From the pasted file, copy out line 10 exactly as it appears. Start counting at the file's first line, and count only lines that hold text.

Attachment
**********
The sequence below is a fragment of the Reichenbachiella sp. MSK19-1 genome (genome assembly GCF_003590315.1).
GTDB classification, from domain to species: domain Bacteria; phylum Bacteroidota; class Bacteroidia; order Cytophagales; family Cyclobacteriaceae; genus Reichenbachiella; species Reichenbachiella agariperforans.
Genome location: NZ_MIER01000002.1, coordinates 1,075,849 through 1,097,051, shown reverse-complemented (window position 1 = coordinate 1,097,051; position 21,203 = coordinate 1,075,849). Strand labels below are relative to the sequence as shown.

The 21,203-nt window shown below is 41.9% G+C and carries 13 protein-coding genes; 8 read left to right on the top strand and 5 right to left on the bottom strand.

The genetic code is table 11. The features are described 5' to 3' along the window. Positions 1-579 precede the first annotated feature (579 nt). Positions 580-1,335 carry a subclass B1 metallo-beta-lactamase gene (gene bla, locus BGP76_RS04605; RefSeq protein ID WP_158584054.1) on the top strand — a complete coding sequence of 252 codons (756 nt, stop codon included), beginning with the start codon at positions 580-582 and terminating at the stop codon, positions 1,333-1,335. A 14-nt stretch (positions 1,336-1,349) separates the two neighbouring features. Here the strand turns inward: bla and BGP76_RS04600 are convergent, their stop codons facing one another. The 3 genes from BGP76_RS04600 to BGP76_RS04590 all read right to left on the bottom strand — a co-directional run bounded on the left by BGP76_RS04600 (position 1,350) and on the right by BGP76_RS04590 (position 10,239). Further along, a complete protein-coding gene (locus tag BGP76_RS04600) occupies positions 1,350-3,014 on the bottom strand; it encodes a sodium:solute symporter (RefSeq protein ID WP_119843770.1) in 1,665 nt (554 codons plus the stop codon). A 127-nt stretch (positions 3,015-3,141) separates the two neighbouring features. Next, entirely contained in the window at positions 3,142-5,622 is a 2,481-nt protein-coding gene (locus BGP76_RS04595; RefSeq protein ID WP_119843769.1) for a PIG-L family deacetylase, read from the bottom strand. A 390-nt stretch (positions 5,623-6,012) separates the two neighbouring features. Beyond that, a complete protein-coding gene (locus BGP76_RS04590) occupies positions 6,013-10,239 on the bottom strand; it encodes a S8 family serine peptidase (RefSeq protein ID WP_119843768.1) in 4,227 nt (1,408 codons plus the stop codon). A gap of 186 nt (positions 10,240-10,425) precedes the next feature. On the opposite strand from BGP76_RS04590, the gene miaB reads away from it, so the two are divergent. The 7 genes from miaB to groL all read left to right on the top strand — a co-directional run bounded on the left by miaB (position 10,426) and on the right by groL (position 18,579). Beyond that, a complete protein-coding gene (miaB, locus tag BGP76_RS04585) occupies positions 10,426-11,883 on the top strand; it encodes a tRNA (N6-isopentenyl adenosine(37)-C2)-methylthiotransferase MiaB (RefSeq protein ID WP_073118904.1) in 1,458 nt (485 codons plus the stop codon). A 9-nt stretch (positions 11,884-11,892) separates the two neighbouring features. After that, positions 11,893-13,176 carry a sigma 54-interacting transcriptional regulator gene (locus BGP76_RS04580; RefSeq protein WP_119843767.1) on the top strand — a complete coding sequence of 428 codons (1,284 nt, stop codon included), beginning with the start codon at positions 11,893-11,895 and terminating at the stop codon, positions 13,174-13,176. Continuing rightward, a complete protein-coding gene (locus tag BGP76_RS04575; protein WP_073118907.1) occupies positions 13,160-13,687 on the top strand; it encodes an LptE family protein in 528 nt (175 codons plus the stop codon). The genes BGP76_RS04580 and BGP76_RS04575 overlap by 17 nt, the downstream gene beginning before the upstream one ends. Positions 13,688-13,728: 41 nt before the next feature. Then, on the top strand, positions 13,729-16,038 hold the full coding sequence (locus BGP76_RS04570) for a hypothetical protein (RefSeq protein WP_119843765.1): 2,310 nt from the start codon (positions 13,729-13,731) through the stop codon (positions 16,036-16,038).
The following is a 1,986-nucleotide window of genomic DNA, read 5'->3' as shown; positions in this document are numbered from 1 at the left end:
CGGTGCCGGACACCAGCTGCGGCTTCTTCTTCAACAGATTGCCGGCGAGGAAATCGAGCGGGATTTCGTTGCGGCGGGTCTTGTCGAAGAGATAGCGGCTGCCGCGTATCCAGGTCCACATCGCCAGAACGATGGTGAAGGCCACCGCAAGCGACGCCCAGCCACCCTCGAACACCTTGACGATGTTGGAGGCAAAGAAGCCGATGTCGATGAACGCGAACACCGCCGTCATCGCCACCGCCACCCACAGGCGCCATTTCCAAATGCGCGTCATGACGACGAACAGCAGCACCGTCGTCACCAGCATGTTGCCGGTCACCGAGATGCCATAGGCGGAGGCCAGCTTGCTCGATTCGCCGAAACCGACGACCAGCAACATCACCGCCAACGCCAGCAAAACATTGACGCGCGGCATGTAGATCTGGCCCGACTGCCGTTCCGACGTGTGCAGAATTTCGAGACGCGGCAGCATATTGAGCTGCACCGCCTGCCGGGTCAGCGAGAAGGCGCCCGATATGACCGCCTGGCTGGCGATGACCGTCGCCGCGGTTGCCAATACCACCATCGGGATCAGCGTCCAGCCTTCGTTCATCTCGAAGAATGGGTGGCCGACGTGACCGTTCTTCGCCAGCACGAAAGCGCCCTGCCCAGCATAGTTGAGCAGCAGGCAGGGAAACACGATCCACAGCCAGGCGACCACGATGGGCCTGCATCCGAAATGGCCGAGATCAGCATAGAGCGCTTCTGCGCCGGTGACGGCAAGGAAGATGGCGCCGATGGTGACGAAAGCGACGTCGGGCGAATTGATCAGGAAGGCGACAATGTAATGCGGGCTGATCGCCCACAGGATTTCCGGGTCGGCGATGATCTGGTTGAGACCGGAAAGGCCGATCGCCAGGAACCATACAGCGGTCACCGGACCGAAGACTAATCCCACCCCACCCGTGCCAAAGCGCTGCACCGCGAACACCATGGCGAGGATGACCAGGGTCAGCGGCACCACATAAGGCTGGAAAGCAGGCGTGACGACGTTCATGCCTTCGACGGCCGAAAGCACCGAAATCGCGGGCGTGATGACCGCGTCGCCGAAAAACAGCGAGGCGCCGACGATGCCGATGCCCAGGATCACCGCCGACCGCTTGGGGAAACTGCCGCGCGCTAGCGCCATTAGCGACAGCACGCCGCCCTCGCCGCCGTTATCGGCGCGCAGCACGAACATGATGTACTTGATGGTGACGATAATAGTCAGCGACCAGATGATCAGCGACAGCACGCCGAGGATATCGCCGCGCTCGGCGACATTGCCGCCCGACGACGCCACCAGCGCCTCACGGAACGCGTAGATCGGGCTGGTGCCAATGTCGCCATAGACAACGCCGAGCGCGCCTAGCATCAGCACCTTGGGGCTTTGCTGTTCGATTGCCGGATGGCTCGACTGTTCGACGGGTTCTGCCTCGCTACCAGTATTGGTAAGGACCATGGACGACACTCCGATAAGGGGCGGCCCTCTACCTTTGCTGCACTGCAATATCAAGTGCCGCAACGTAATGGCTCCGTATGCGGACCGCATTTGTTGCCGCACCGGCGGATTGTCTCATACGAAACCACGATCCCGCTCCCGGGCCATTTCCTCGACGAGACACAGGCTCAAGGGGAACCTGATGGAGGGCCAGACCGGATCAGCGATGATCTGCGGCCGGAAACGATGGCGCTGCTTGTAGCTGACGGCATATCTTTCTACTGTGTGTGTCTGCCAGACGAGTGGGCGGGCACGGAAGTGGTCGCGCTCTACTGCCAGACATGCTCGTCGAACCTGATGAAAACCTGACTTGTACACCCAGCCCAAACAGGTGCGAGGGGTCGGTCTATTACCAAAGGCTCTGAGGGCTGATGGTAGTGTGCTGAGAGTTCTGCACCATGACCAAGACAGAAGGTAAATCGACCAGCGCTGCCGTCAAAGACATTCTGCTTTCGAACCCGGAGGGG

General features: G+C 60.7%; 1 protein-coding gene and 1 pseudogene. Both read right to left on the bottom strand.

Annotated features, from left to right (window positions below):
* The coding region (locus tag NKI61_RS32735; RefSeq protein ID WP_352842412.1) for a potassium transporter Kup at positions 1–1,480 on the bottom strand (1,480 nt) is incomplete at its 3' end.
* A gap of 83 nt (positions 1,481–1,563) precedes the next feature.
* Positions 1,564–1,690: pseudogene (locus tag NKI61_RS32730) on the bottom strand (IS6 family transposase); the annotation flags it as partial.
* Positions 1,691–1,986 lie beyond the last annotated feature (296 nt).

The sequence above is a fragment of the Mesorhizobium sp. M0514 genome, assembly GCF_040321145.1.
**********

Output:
* The coding region (locus tag NKI61_RS32735; RefSeq protein ID WP_352842412.1) for a potassium transporter Kup at positions 1–1,480 on the bottom strand (1,480 nt) is incomplete at its 3' end.